Search Images Maps Play YouTube News Gmail Drive More »
Sign in
Screen reader users: click this link for accessible mode. Accessible mode has the same essential features but works better with your reader.

Patents

  1. Advanced Patent Search
Publication numberUS7279633 B2
Publication typeGrant
Application numberUS 11/343,373
Publication dateOct 9, 2007
Filing dateJan 31, 2006
Priority dateJan 31, 2005
Fee statusPaid
Also published asUS20060169472
Publication number11343373, 343373, US 7279633 B2, US 7279633B2, US-B2-7279633, US7279633 B2, US7279633B2
InventorsRobert Waters
Original AssigneeRobert Waters
Export CitationBiBTeX, EndNote, RefMan
External Links: USPTO, USPTO Assignment, Espacenet
Apparatus for providing an electrical wiring hub
US 7279633 B2
Abstract
An apparatus for an electrical wiring hub is provided. The electrical wiring hub includes: a hub housing, configured to receive a plurality of wires; a plurality of conductor rings, configured to conduct electrical current from one of the plurality of wires to another of the plurality of wires; a conductor mount, configured to receive at least one conductor ring; a conductor retainer, configured engage the hub housing and the conductor mount and configured to maintain a position of the plurality of conductor rings.
Images(8)
Previous page
Next page
Claims(27)
1. An electrical wiring apparatus, comprising:
a hub housing, configured to receive a plurality of wires and having a relief configured to receive a conductor ring;
a conductor ring, configured for receipt within the hub housing relief and to conduct electrical current from one of the plurality of wires to another of the plurality of wires;
a conductor mount, configured to receive the conductor ring; and
a conductor retainer, configured engage the hub housing and the conductor mount, the conductor mount further configured to maintain a position of the conductor ring.
2. The apparatus of claim 1, further comprising a plurality of conductor rings, wherein each of the plurality of conductor rings comprises a different diameter.
3. The apparatus of claim 1, further comprising a plurality of assembly fasteners configured to maintain relative positions of the hub housing, the conductor mount, the conductor retainer and the conductor ring.
4. The apparatus of claim 1, further comprising second and third conductor rings, wherein the conductor mount comprises a second relief for receiving the second conductor ring and a third relief for receiving the third conductor ring.
5. The apparatus of claim 1, further comprising a plurality of termination fasteners configured to secure the plurality of wires to the conductor ring, wherein the conductor ring corresponds to a branch in an electrical power supply circuit.
6. The apparatus of claim 5, wherein the conductor retainer is configured to receive the plurality of termination fasteners.
7. The apparatus of claim 1, further comprising a perimeter locking mechanism configured to maintain relative positions of the hub housing, the conductor mount, the conductor retainer and the conductor ring.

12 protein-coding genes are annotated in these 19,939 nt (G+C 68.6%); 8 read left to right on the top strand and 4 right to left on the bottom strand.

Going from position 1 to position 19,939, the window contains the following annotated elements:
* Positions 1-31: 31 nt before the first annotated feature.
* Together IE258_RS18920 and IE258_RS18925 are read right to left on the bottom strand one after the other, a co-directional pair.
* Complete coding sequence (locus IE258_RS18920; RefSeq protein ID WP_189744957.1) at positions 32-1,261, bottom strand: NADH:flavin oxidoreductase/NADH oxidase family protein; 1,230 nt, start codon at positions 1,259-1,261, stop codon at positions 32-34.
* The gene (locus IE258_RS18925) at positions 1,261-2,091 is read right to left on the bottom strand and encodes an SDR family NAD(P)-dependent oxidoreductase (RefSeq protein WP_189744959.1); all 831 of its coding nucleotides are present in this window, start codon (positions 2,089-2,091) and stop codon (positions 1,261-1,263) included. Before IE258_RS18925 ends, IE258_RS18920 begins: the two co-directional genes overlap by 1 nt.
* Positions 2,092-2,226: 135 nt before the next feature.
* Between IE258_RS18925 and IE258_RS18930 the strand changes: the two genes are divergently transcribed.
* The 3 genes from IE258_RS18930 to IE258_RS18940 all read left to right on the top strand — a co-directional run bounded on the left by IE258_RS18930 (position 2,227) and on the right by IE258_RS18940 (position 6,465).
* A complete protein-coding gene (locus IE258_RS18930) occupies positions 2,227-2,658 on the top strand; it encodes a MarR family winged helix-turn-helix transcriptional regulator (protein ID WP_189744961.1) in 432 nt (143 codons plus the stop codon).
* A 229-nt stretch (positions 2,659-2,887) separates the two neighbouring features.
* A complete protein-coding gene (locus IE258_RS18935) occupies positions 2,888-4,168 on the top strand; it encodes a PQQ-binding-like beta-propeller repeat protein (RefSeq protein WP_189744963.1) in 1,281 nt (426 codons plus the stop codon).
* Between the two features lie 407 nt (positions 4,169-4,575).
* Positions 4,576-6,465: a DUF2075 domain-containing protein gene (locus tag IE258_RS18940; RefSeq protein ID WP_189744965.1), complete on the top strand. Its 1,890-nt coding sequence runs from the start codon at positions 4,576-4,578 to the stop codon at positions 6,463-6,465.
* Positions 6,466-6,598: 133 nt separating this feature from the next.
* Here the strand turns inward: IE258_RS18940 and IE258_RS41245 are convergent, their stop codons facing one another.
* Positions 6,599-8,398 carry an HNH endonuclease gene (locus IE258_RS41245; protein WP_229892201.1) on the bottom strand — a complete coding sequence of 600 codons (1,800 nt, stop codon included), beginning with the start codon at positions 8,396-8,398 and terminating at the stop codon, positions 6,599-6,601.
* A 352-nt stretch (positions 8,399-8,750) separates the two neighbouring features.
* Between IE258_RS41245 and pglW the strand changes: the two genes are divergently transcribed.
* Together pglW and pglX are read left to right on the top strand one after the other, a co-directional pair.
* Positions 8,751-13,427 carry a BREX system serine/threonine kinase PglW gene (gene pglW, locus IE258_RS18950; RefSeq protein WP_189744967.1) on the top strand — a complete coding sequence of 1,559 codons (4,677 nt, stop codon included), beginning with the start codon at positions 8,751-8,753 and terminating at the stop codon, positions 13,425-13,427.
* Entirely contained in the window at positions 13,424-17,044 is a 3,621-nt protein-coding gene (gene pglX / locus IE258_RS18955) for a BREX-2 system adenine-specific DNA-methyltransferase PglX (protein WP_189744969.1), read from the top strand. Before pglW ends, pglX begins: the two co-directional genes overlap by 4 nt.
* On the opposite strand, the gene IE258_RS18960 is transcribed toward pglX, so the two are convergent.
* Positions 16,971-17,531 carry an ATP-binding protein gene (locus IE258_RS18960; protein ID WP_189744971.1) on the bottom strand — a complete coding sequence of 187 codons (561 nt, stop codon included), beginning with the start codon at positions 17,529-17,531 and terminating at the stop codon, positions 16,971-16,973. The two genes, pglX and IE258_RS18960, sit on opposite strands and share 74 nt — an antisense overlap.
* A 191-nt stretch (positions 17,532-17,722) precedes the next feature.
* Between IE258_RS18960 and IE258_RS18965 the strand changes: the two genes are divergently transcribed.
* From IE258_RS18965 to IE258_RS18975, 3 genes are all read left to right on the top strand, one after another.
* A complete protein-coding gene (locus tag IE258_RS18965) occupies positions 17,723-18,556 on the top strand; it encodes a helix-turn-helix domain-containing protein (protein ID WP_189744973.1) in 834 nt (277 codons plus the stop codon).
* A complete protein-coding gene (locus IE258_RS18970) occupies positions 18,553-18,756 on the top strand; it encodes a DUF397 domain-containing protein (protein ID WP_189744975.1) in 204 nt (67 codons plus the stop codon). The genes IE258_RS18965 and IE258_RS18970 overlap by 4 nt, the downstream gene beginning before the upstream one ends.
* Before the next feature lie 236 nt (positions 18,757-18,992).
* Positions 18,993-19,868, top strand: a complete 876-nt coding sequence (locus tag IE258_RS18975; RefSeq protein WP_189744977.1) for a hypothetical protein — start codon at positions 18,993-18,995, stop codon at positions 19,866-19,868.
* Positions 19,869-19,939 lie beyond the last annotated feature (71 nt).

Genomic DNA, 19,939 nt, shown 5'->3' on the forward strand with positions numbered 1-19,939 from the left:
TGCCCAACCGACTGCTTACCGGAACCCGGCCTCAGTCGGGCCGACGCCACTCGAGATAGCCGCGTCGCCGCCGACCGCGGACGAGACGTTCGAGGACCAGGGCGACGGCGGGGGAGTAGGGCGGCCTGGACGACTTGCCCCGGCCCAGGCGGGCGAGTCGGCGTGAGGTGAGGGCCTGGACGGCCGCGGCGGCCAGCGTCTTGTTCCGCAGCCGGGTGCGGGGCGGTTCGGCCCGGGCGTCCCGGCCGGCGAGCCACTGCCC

8. The apparatus of claim 7, wherein the perimeter locking mechanism comprises:
a collar integrated into the perimeter of the hub housing, wherein each of the collar comprises a cavity for receiving an apparatus fastener configured to secure the apparatus to a mounting surface; and
an assembly guide section formed into the conductor retainer and corresponding to and substantially complementary to the collar.
9. The apparatus of claim 8, wherein the guide section is configured to receive the collar when the conductor retainer is inserted into the hub housing.
10. The apparatus of claim 9, wherein when the conductor retainer is inserted beyond the collar, the conductor retainer is rotated relative to the hub housing to a locked position.
11. The apparatus of claim 1, wherein the hub housing comprises:
a bottom wall having a first side and a second side;
at least one side wall extending from the first side of the bottom wall; and
at least one cavity formed in the at least one side wall, configured to receive a portion of the plurality of wires.
12. The apparatus of claim 1, wherein the conductor mount comprises:
a first surface configured to engage a first side of a bottom wall of the hub housing;
a second surface that is parallel to the first surface, wherein the distance between the first surface and the second surface create a first thickness;
a third surface that is parallel to the first surface,
wherein the distance between the first surface and the third surface create a second thickness,
wherein the first surface has a surface area substantially equal to a sum of the second surface and the third surface,
wherein the first, second, and third surfaces are coaxial, and
wherein the second thickness is greater than the first thickness;
a first recess formed in the second surface, configured to receive a middle conductor ring of a plurality of conductor rings; and
a second recess formed in the third surface, configured to receive an inner conductor ring of the plurality of conductor rings.
13. The apparatus of claim 1, wherein the conductor retainer comprises: